Literature Study GuidesThe Book ThiefPart 5 Chapters 1 4 Summary

The Book Thief | Study Guide

Marcus Zusak

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The Book Thief | Part 5, Chapters 1–4 : the whistler | Summary

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Summary

Chapter 1: The Floating Book (Part I)

Rudy jumps into the river to retrieve a book. He asks Liesel to give him a kiss for saving it. Death pauses the story to inform the reader that Rudy "didn't deserve to die the way he did."

Chapter 2: The Gamblers (A Seven-Sided Die)

Death acknowledges he has revealed part of the ending and returns to Rudy and the book in the river.

Liesel still reads at the mayor's house when she picks up the laundry and spends a lot of time with Max: she gives him a haircut, brings him a newspaper when she can find one, and describes the weather to him since he can never go outside. Bored and lonely, though grateful for his hiding place, Max begins to spend his time exercising. When he fantasizes about boxing with Hitler, Max is winning until Hitler summons the entire nation of Germany to attack him. He describes his new dream to Liesel but tells her he defeats Hitler. Max also begins a new book that will eventually be The Word Shaker.

To save money, the mayor fires Rosa. The mayor's wife is embarrassed and tries to give Liesel a book to apologize, but Liesel is furious. She throws the book at the woman's feet and insults her, making fun of her grief over her dead son. Liesel tells Rosa they were fired because she was rude to Frau Hermann, but Rosa doesn't believe her.

Chapter 3: Rudy's Youth

This chapter focuses on Rudy's problems. Tommy Müller struggles in the Hitler Youth. His hearing is so bad he misses commands and earns the wrath of the Hitler Youth leader, Franz Deutscher. Rudy tries to explain about Tommy, but Deutscher punishes both of them. Afterward, Rudy tells Liesel about it, but he seems almost pleased about the incident. He tries, and again fails, to persuade Liesel to kiss him.

Chapter 4: The Losers

Rudy and Liesel try to rejoin the gang of thieves, but the new leader, Viktor Chemmel, is cruel and abusive. He allows Rudy and Liesel to come stealing with them but does not fairly share their take of apples. When Rudy complains, Viktor attacks him. Rudy spits blood at Viktor's feet. Viktor warns Rudy he will pay for that action.

Analysis

Always fascinated by and drawn to books, Liesel begins to see the power of words as they function in the world, outside the confines and context of the page. When Max asks her to describe the weather, her language becomes almost poetic. Max writes: "It was a Monday, and they walked on a tightrope to the sun." The image suggests their joint desire to move toward something positive (the sun) even though their path is not easy (the tightrope).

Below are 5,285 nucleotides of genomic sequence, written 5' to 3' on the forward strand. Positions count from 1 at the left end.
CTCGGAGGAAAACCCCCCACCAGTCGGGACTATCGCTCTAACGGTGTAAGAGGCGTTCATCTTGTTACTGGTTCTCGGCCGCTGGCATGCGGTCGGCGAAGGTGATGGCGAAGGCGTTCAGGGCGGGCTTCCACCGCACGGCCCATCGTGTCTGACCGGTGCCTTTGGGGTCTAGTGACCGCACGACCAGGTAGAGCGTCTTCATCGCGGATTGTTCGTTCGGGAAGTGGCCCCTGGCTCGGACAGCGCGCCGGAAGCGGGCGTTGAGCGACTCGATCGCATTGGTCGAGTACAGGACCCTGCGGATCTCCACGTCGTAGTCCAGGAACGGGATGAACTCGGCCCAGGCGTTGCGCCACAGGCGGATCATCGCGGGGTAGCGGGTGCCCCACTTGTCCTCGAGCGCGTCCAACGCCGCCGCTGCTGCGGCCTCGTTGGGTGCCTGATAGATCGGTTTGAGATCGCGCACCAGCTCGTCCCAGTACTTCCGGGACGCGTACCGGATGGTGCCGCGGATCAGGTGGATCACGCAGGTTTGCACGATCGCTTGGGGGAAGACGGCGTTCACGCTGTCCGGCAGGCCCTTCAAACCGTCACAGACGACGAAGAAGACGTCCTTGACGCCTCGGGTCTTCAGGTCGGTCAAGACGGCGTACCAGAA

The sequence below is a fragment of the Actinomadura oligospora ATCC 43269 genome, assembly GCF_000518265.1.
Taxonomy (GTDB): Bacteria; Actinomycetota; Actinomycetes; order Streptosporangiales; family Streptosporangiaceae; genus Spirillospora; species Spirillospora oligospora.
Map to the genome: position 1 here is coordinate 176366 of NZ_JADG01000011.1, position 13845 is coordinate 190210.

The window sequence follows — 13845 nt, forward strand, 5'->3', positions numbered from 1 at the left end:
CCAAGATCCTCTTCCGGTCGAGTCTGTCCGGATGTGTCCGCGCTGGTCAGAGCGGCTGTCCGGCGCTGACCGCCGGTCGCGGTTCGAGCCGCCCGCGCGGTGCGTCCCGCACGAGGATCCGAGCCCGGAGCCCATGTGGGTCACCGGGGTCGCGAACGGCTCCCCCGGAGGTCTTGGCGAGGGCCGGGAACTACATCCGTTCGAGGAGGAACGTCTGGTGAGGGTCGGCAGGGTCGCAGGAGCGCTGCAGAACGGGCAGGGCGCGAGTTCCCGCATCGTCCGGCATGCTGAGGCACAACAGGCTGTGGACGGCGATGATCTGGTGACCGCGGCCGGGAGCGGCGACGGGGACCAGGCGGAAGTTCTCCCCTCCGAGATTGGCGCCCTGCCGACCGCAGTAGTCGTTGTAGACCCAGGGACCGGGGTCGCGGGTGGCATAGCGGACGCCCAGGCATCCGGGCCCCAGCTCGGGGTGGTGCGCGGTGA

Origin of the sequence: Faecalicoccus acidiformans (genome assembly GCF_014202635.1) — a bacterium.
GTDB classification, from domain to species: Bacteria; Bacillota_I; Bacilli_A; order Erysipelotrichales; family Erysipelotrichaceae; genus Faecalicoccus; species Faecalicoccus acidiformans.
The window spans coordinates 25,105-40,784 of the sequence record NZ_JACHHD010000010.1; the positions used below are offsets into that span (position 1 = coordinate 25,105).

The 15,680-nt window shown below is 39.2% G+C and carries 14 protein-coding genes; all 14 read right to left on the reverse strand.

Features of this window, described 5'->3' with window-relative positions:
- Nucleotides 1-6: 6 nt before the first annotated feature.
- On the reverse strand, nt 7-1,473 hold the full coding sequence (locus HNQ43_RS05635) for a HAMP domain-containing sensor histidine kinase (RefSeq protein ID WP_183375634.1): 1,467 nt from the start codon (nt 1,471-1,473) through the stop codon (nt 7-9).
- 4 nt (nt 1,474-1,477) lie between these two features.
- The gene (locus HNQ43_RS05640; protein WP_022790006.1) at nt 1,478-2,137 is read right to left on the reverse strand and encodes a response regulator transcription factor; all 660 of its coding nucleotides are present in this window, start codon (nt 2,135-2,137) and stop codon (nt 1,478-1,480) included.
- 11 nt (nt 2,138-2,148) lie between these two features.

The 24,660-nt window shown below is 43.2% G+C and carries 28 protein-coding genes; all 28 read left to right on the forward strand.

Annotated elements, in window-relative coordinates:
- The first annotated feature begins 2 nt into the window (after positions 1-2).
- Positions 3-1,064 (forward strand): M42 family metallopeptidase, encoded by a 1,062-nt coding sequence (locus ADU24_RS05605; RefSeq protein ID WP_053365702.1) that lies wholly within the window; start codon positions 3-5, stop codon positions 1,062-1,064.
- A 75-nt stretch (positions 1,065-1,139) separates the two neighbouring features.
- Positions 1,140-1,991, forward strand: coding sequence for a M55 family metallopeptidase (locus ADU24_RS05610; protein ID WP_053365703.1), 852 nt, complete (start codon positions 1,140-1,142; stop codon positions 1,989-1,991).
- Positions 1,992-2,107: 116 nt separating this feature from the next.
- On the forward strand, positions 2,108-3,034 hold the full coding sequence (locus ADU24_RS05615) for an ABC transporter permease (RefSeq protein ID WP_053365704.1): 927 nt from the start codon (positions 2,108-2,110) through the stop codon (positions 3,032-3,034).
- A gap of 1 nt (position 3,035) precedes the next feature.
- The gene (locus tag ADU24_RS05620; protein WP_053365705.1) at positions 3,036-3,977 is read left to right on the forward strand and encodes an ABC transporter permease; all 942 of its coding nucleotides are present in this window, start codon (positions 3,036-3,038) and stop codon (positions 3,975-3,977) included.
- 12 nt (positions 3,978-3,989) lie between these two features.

If Liesel's words are poetic and descriptive with Max, they have a different power with the mayor's wife. Frau Hermann apologizes and tries to give Liesel a book, but Liesel perceives the gesture as a way to "buy her off," although there is no evidence to support the perception. She criticizes the mayor's wife, mocks her grief, throws the book back at her, and tells her to do her own washing. The narrator describes the mayor's wife as "battered and beaten up ... blood leaked from her nose ... her eyes had blackened." All that damage has come from Liesel's words.

Outside the mayor's house other battles are taking place in Molching. Franz Deutscher is the perfect Nazi boy; his last name literally means German. He contrasts with Rudy, who looks like the perfect Nazi boy but is not because he chooses not to fit in. Rudy has a sense of fairness and a tendency to protect the underdog, and Tommy is the underdog among Hitler Youth. However, Rudy's sensibilities are not shared by Deutscher or others in the group. Because the Nazis wanted to win, people like Tommy, with his disability, and Rudy, with his sense of fairness, have no place in their society. These sentiments are personified in Viktor Chemmel as well, who bullies and threatens. That there is no honor among thieves is a new concept for Rudy and Liesel, for Arthur Berg was nothing but honorable.

Max is another one who does not fit in the Nazi's world, for obvious reasons. Even in a daydream Max cannot really defeat Hitler because Hitler turns the entire world against him—there is no sense of a fair fight. By telling Liesel he wins, he may be trying to present a brighter picture, but he also may believe her presence confirms even Hitler can't turn everyone against him. Even with Max's scrappiness and refusal to cower and appease, he cannot stand alone against greater forces. His stance is representative not only of military strength but of the more pervasive power of words: a nation not indoctrinated in racist and religious propaganda would not stand by willingly. Hatred, as it is taught through words, is a powerful weapon enabling the Nazis' abuse of power.

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